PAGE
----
Boston brings a second knuckler into the mix, re-signing an old friend following surgery
According to Baseball America's Matt Eddy, the Red Sox have re-signed knuckleballer Charlie Haeger to a minor-league deal. Haeger was with the Red Sox in 2012 until they cut him prior to spring training, and he spent the season recovering from Tommy John surgery. Now, just short of one year after the procedure, he's back with the organization that last had him.
Haeger hasn't pitched in the majors since 2010, when he tossed 30 innings of awful baseball with the Dodgers. In his time with the Mariners Triple-A affiliate in 2011, Haeger was once again a mess, allowing a 7.74 ERA in nine starts. After coming to Boston, though, and heading for Double-A Portland, the 27-year-old pitched very well, with 49 strikeouts against 22 walks and a 3.24 ERA in 50 innings. Such is the life of a potential knuckler.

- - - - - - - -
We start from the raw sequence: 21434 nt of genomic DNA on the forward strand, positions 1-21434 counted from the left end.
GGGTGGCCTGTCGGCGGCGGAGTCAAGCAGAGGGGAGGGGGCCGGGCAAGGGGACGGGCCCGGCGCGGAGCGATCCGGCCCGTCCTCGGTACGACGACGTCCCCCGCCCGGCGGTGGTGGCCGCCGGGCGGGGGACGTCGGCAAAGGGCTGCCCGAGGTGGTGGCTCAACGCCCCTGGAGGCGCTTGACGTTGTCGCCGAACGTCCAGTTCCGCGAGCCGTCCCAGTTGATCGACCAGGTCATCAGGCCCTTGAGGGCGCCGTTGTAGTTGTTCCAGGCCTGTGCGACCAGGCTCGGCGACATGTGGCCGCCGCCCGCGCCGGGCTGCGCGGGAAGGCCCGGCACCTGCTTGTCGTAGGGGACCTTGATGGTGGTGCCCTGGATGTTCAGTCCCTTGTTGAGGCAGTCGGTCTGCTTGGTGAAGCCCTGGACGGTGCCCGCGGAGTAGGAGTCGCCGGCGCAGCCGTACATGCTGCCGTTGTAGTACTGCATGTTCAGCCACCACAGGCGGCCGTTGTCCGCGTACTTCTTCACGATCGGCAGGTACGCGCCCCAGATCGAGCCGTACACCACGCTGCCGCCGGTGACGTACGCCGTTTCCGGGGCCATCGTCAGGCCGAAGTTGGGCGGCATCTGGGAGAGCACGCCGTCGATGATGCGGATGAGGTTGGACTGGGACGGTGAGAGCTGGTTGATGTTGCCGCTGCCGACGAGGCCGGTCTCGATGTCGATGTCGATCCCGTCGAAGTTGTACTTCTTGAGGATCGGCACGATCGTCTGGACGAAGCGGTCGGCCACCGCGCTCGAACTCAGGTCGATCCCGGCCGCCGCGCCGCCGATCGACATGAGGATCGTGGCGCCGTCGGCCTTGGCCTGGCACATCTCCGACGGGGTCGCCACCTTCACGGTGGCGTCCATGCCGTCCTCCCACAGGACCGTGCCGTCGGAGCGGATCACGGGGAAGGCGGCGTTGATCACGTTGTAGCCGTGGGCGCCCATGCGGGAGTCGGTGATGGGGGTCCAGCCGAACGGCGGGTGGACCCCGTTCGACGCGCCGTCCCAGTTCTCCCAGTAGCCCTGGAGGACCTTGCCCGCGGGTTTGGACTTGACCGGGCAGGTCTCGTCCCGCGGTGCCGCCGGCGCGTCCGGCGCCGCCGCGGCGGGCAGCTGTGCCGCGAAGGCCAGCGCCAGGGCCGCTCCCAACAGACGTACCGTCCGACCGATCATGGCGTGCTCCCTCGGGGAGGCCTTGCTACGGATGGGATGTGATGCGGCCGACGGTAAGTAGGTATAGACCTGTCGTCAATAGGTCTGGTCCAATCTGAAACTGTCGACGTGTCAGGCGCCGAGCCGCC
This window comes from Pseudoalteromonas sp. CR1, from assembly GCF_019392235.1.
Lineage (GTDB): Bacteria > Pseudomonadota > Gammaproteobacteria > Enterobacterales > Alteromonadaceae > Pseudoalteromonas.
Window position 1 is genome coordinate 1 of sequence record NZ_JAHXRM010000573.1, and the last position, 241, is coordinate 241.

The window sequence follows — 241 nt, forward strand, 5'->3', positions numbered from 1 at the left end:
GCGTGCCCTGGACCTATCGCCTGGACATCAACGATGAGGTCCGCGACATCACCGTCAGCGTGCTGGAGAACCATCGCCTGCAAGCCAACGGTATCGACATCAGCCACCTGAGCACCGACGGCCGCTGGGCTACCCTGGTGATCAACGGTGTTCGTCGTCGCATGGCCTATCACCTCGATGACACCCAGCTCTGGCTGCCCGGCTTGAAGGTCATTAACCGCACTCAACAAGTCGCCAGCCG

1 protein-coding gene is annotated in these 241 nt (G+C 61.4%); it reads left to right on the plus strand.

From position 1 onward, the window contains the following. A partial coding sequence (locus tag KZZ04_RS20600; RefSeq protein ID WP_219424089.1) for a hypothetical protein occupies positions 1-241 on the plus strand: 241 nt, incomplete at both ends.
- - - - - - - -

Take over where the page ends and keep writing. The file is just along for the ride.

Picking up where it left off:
It's unclear where Haeger will pitch, or what his role will be, if his minor-league deal keeps him in the organization past spring training. Sox Prospects currently projects the Triple-A rotation to be full, with Allen Webster, Rubby De La Rosa, Chris Hernandez, Steven Wright, and Terry Doyle all in tow, while Portland features its share of prospects in Drake Britton, Matt Barnes, Brandon Workman, Anthony Ranaudo, and future reliever Keith Couch. A healthy Haeger, at 29 years old, remains intriguing -- but basically impossible to scout -- as a knuckleballer, much like the aforementioned Wright, whom Boston acquired in mid-2012. If he looks good once he's fully recovered from surgery, the Red Sox will find a place for him, especially given how easy it is to store a minor-league free agent for a year.
Baseball America also reports that the Red Sox signed left-handed pitcher Christian Perdomo, an undrafted free agent out of Advanced Software Analysis Junior College. Perfect Game scouted Perdomo after he graduated from high school in 2011, describing the lanky 6-foot-5 southpaw as having an overhand arm slot for his fastball and curve, the velocities of which have likely risen from their high school figures.